From the Guardian, writer Richard Norton-Taylor unpacks the report for us.
The association of civil "quick impact" projects with foreign military forces have made aid workers in Afghanistan more vulnerable to attacks from Taliban-led insurgents, human rights and development agencies say.
Aid workers' neutrality is compromised if local people see aid as a tool of the military, Oxfam warns. It says 225 aid workers were killed, kidnapped or injured in attacks worldwide during 2010, compared with 85 in 2002.
More than 40% of the total $17.8bn (£11bn) increase in development aid from major industrialised countries since 2001 has gone to two countries – Afghanistan and Iraq – with the rest shared between about 150 others, says the report, titled Whose Aid is it Anyway?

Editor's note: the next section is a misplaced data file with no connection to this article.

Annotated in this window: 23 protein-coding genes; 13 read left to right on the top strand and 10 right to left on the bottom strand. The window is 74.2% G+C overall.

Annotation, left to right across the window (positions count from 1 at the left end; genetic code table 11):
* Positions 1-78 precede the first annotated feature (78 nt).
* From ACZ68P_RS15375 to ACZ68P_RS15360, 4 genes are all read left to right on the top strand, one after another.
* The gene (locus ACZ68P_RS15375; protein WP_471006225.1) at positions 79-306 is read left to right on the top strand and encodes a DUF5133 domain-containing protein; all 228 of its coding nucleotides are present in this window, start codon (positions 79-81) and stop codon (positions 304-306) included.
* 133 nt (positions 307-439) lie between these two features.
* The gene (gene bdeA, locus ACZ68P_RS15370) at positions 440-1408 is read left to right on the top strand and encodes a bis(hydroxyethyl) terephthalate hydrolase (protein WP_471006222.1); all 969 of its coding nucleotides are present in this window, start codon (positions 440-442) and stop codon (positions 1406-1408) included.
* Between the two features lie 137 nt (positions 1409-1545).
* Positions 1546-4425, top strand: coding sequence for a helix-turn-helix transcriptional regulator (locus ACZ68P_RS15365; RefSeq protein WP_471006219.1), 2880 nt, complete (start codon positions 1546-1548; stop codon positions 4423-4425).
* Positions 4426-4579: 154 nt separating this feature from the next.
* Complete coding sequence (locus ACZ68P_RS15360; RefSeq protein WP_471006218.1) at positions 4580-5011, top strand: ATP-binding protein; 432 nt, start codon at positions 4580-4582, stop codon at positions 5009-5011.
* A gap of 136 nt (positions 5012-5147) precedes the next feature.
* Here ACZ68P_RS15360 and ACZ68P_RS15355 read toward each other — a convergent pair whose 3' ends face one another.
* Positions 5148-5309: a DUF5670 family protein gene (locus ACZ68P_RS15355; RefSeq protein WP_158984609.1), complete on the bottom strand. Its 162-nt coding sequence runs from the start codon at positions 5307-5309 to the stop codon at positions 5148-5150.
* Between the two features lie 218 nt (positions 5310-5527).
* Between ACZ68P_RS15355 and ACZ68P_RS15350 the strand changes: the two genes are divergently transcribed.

Billions of pounds of international aid that could have transformed the lives of people in the poorest countries in the world has been spent on unsustainable, expensive and sometimes dangerous aid projects, as donor governments including the US, Canada, and France have used aid to support short-term foreign policy and security objectives, it says.
Humanitarian aid per head given annually to the Democratic Republic of Congo has been a 12th of that spent in Iraq, though per capita income in the DRC is more than 10 times lower than in Iraq.
Aid money used for short-term projects by US military commanders in Iraq and Afghanistan – amounting to more than $1.5bn in 2010 – is now almost equivalent to America's worldwide poverty-focused development assistance budget, Oxfam says.
In Yemen, it notes, US attempts to combat al-Qaida's influence has resulted in its $121m aid package ignoring the country's poorest districts in favour of sparsely populated and less poor areas associated with Islamist groups.